In order to make sense of this cacophony of sights and sounds, one must tune in on one and tune out the others. Radios and television sets provide such tuners. Sense organs provide the mechanisms by which organisms tune into the cacophony which constitutes the quantum potential organization of the electromagnetic energy which fills the universe.
This is my understanding, thanks to my son John; to Henry Stapp and Geoffrey Chew; and to Basil Hiley and to Eloise Carlton, who often served as creative interpreter for our deliberations. But above all, I am indebted to you, David Bohm, for providing the inspiration to pursue these ruminations and to give substance to them.
K. H. Pribram, The implicate brain, Quantum implications, Essays in Honour of David Bohm, Edited by B.J. Hiley and F. David Peat, Routledge.
- (1) F. W. Campbell and J. G. Robson, â€˜Application of Fourier analysis to the visibtlity of gratings’,_ J. Physiol._, 197, 551-6 (1968).
- (2) R. B. March, Physics for Poets. McGraw Hill, New York. 1978.
- (3) D. Bohm, â€˜Quantum theory as an indication of a new order in physics. Part A. The development of new orders as shown through the history of physics’, Foundations of Physics, 1, 359-81 (1971).
- (4) D. Bohm, â€˜Quantum theory as an indication of a new order in physics. Part B. Implicate and explicate order in physical law’, â€˜ Foundations of Physics, 3, 139-68 (1973).
- (5) K. H. Pribram. â€˜Some dimensions of remembering: Steps toward a neuropsychological model of memory’. in J. Gaito (ed.), Macromolecules and Behavior, Academic Press, New York, 1966, pp. 165-87.
- (6) K. H. Pribram, Languages of the brain: Experimental Paradoxes and principles in Neuropsychology, Prentice-Hall, Englewood Cliffs, NJ, 1971: 2nd ed., Brooks/Cole, Monterey. Ca., 1977: 3rd ed., Brandon House. New York. 1982.
- (7) N. Bohr, Atomic Theory and the Description of the Universeâ€˜, Cambridge University Press, 1934.
- (8) W. Heisenberg, _Niels Bohr and the Development of Physics, McGraw Hill, New York, 1955.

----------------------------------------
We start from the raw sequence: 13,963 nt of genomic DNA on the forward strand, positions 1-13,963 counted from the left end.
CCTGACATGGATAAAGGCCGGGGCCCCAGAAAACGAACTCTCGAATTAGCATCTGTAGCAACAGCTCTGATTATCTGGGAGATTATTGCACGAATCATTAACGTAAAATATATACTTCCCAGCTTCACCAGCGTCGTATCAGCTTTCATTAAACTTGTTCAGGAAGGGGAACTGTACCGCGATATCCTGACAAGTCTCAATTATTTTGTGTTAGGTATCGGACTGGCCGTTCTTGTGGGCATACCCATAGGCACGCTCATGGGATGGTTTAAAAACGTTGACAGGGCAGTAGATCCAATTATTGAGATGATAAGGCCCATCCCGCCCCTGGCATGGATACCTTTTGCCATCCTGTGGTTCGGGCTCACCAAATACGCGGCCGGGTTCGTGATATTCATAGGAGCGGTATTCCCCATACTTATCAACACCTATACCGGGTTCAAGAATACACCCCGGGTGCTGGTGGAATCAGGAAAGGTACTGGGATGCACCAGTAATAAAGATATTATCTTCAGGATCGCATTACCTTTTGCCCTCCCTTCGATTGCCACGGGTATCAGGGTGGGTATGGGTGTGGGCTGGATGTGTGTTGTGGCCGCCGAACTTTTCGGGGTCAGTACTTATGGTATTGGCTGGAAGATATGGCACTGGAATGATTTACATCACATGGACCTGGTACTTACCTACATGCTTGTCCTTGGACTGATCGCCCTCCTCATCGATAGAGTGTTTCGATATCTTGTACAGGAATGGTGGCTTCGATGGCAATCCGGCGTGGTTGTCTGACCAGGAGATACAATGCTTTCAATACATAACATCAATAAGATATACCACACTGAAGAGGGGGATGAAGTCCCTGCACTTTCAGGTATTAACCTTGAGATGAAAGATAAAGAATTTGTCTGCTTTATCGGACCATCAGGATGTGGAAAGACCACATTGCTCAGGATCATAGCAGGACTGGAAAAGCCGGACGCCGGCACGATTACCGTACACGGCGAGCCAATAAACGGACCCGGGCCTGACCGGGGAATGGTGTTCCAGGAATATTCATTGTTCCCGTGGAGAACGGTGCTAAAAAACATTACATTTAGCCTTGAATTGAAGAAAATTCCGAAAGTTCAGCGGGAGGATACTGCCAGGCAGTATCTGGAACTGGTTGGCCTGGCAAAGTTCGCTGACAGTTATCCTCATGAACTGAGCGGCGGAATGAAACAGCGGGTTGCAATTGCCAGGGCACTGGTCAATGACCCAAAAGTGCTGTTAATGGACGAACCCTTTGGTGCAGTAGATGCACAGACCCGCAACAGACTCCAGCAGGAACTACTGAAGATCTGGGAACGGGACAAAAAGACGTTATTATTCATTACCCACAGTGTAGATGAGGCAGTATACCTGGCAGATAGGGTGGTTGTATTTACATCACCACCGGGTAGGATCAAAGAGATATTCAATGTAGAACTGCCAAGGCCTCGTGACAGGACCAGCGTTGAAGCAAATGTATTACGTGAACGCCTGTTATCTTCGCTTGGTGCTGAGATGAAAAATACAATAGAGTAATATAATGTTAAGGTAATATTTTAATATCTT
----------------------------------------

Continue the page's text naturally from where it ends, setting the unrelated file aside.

- (9) E. P. Wigner, â€˜Epistemology of quantum mechanics: Its appraisals and demands’, in M. Grene (ed.), The Anatomy of Knowledge, Routledge & Kegan Paul, London, 1969.
- (10) G. Holton, Thematic Origins of Scientific Thought, Harvard University Press, Cambridge, Mass., 1973, Chap. 9, pp. 261-352.
- (11) P. A. M. Dirac.â€˜Is there an aether?’, Nature, 168, 906, (1951).
- (12) D. J. Bohm and B. J. Hiley, ‘0n the intuitive understanding of nonlocality as implied by quantum theory’, Foundations of Physics, 5, 93-109 (1975).
- (13) C. Philippidis, C. Dewdney and B. J. Hitey, â€˜Quantum interference and the quantum potential’, Nuovo Cim., 52B, 15 (1979).
- (14) E. Warrrington and R. McCarthy, â€˜Category specific access dysphasia, Brain, 106, 859-78 (1983).
- (15) K. H. Pribram. M. Nuwer and R. Baron, â€˜The holographic hypothesis of memory structure in brain function and perception’, in R. C. Atkinson. D. H. Krantz, R. C. Luce and P. Suppes (eds), Contemporary Developments in Mathematical Psychology, W. H. Freeman. San Francisco. 1974.
- (16) H. P. Stapp, â€˜S-matrix interpretation of quantum theory’, Physics Review, D3, 1303 (1971).
- (17) G. F. Chew, â€˜The bootstrap idea and the foundations of quantum theory’. in T. Bastin (ed.), Quantum Theory and Beyond, Cambridge University Press, 1971.
- (18) R. L. DeValois and K. K. DeValois. â€˜Spatial vision’, _Ann. Rev. Psychol., 31, 309-41 (1980).
- (19) D. Gabor, â€˜Theory of communication’, _J. Inst. Elec. Engrs., 93, 429 (1946).